NEW YORK (TheStreet) -- A few weeks ago, I had an idea. On Thursday, as I was preparing to implement it, something happened that reinforced just how necessary an exercise this is.
I need a break from technology, particularly computers, email and the "smart" features of my iPhone. There comes a point where our heads get sucked into these screens so far that our brains end up in a fog. It's not enough to merely "take a day off" or a "vacation." I believe -- and we'll find out if I'm right -- that those of us who effectively live on our computers and related devices need to take seemingly extreme steps back from time to time. I think we'll be better off for it. I'm pretty certain I will be.
Funny story that reinforced the need for me to do this.
I funnel all of my email through Apple's Mail program. Email from three accounts -- TheStreet, Gmail and Me.com -- hits this Mac platform. On Thursday, I was testing an auto-response, which you actually have to set up as a "rule" in Mail, when all hell broke loose!
This was the auto-reply message I wanted people who send me email over the next seven days to receive:
Starting Friday evening May 3 at 5:00 p.m. Pacific time until Friday evening May 10 at or around 5:00 p.m. Pacific time I am going "off the grid."
That means I am not using my computer at all. No email. No social media. No work. Nothing. I will only use my smartphone for calls and to send/receive texts. I will only access the Internet to watch "television."
As such, I will not reply to you until the weekend of May 10. HOWEVER, if you you are calling to request a television appearance OR you think I would want to hear from you, you may call me at (XXX) XXX-XXXX.
I didn't even get to edit i,t because after setting the rule, I quickly realized this message wasn't simply an auto-response. It would get sent, as a reply, to every single email in my inbox. After about 15 minutes, I caught my error, but only after folks I have interacted with over the last 45 days or so received this message from me. In many cases, individuals received this email over and over and over and over and over again.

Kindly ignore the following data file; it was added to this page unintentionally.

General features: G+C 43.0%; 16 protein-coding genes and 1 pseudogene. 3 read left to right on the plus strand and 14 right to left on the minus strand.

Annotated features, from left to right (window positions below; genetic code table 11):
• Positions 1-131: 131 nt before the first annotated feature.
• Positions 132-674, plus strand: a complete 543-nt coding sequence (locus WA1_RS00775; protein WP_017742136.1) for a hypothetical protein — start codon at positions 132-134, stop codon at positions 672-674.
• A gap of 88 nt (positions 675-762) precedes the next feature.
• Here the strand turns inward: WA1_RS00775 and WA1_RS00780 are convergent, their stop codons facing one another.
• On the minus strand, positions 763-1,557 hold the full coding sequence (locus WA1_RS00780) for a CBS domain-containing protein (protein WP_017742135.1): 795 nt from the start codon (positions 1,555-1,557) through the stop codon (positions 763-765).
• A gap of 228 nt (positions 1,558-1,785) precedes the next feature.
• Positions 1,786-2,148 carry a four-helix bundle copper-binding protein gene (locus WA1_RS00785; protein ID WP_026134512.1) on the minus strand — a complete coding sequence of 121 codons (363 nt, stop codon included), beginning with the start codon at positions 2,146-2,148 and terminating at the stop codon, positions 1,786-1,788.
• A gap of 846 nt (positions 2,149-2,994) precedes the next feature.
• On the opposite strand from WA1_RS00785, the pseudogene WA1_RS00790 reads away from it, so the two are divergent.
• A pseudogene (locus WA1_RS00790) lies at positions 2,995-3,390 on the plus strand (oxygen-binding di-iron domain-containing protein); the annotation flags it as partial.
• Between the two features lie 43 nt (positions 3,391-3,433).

Everybody from TheStreet's CEO to my mother to producers at CNN and CNBC to others I can't think of who likely think I am a bit of a dumb ass.
In any event, what's done is done. But, really, that oversight validated my decision to disconnect. I need to get away from the computer. You do too. If I may prescribe a potion for what I perceive as a much-needed break.
It's not that I don't like this connected life; it's just that, at some point, we all require a shock. We need to experience at least a slightly different way of being. And, maybe more importantly, after a week without the stuff quite a few of us use every minute of every day, we might return to "technology" with a better sense of how to employ it more effectively.
You know -- I was gone for a week. I didn't do X, Y and Z. And, lo and behold, nothing bad happened because I didn't do X and Y. (Knock on wood) So, from here on out, why saddle myself with something that has no meaningful purpose? That's the sort of thing I'm looking for on this respite.
I also want to do the things I used to do that I like to do that I do not do much anymore.
I want to sit under a tree in a park and read a book. Ride my bike. Practice guitar more. Catch up on some mindless television. Do some sightseeing in Southern California. Lie on the beach. A week's worth of relative aimlessness works for me.
That all sounds great. But the question is can I actually do this. Can you? Have you? Will you someday?